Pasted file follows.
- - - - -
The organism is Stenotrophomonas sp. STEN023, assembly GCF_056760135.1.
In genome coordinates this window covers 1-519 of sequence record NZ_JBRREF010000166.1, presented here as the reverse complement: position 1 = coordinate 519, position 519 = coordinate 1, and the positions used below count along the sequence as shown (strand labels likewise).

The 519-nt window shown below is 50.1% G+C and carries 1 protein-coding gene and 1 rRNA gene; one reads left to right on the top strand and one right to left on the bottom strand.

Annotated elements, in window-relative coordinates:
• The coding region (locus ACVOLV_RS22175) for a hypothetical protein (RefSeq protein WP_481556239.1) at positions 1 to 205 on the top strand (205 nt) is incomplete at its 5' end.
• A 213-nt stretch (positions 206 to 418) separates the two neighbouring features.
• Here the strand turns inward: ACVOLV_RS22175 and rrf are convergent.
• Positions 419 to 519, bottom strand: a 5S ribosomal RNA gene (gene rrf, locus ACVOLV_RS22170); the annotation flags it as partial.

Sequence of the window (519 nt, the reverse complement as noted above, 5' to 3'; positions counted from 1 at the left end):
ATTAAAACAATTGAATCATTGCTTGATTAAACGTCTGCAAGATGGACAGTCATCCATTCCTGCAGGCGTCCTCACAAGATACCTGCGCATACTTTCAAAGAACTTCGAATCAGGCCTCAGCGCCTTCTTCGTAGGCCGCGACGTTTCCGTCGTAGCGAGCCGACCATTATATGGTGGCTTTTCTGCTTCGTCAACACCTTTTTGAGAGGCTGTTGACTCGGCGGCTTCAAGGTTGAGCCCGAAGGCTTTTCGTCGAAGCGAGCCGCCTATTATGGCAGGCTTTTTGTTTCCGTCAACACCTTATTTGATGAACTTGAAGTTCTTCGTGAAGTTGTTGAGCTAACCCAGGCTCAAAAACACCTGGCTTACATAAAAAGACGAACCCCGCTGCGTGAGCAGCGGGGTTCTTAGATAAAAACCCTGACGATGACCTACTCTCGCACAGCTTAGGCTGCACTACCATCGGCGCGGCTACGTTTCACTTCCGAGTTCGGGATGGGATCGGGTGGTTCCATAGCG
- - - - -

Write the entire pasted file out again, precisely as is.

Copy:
The organism is Stenotrophomonas sp. STEN023, assembly GCF_056760135.1.
In genome coordinates this window covers 1-519 of sequence record NZ_JBRREF010000166.1, presented here as the reverse complement: position 1 = coordinate 519, position 519 = coordinate 1, and the positions used below count along the sequence as shown (strand labels likewise).

The 519-nt window shown below is 50.1% G+C and carries 1 protein-coding gene and 1 rRNA gene; one reads left to right on the top strand and one right to left on the bottom strand.

Annotated elements, in window-relative coordinates:
• The coding region (locus ACVOLV_RS22175) for a hypothetical protein (RefSeq protein WP_481556239.1) at positions 1 to 205 on the top strand (205 nt) is incomplete at its 5' end.
• A 213-nt stretch (positions 206 to 418) separates the two neighbouring features.
• Here the strand turns inward: ACVOLV_RS22175 and rrf are convergent.
• Positions 419 to 519, bottom strand: a 5S ribosomal RNA gene (gene rrf, locus ACVOLV_RS22170); the annotation flags it as partial.

Sequence of the window (519 nt, the reverse complement as noted above, 5' to 3'; positions counted from 1 at the left end):
ATTAAAACAATTGAATCATTGCTTGATTAAACGTCTGCAAGATGGACAGTCATCCATTCCTGCAGGCGTCCTCACAAGATACCTGCGCATACTTTCAAAGAACTTCGAATCAGGCCTCAGCGCCTTCTTCGTAGGCCGCGACGTTTCCGTCGTAGCGAGCCGACCATTATATGGTGGCTTTTCTGCTTCGTCAACACCTTTTTGAGAGGCTGTTGACTCGGCGGCTTCAAGGTTGAGCCCGAAGGCTTTTCGTCGAAGCGAGCCGCCTATTATGGCAGGCTTTTTGTTTCCGTCAACACCTTATTTGATGAACTTGAAGTTCTTCGTGAAGTTGTTGAGCTAACCCAGGCTCAAAAACACCTGGCTTACATAAAAAGACGAACCCCGCTGCGTGAGCAGCGGGGTTCTTAGATAAAAACCCTGACGATGACCTACTCTCGCACAGCTTAGGCTGCACTACCATCGGCGCGGCTACGTTTCACTTCCGAGTTCGGGATGGGATCGGGTGGTTCCATAGCG